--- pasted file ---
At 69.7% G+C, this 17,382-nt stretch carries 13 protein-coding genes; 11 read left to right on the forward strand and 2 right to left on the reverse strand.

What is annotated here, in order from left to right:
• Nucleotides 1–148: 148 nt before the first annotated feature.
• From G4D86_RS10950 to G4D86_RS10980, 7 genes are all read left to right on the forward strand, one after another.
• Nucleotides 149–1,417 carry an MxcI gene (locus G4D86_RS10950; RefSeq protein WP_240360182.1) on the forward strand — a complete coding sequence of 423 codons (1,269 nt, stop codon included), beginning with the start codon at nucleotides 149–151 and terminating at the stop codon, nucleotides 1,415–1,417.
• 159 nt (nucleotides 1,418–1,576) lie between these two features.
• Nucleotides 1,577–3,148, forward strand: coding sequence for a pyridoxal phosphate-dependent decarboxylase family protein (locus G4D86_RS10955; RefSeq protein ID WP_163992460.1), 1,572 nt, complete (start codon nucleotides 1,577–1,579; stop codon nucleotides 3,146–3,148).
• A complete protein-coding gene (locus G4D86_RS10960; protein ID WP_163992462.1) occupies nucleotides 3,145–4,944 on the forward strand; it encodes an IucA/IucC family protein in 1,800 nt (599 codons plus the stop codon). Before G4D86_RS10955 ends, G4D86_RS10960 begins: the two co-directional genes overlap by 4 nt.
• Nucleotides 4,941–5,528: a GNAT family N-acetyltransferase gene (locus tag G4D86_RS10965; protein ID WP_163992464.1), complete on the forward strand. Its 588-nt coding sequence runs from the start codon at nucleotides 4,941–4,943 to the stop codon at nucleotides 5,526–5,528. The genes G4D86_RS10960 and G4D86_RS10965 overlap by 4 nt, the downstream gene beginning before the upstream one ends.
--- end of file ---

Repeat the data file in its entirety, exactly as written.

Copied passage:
At 69.7% G+C, this 17,382-nt stretch carries 13 protein-coding genes; 11 read left to right on the forward strand and 2 right to left on the reverse strand.

What is annotated here, in order from left to right:
• Nucleotides 1–148: 148 nt before the first annotated feature.
• From G4D86_RS10950 to G4D86_RS10980, 7 genes are all read left to right on the forward strand, one after another.
• Nucleotides 149–1,417 carry an MxcI gene (locus G4D86_RS10950; RefSeq protein WP_240360182.1) on the forward strand — a complete coding sequence of 423 codons (1,269 nt, stop codon included), beginning with the start codon at nucleotides 149–151 and terminating at the stop codon, nucleotides 1,415–1,417.
• 159 nt (nucleotides 1,418–1,576) lie between these two features.
• Nucleotides 1,577–3,148, forward strand: coding sequence for a pyridoxal phosphate-dependent decarboxylase family protein (locus G4D86_RS10955; RefSeq protein ID WP_163992460.1), 1,572 nt, complete (start codon nucleotides 1,577–1,579; stop codon nucleotides 3,146–3,148).
• A complete protein-coding gene (locus G4D86_RS10960; protein ID WP_163992462.1) occupies nucleotides 3,145–4,944 on the forward strand; it encodes an IucA/IucC family protein in 1,800 nt (599 codons plus the stop codon). Before G4D86_RS10955 ends, G4D86_RS10960 begins: the two co-directional genes overlap by 4 nt.
• Nucleotides 4,941–5,528: a GNAT family N-acetyltransferase gene (locus tag G4D86_RS10965; protein ID WP_163992464.1), complete on the forward strand. Its 588-nt coding sequence runs from the start codon at nucleotides 4,941–4,943 to the stop codon at nucleotides 5,526–5,528. The genes G4D86_RS10960 and G4D86_RS10965 overlap by 4 nt, the downstream gene beginning before the upstream one ends.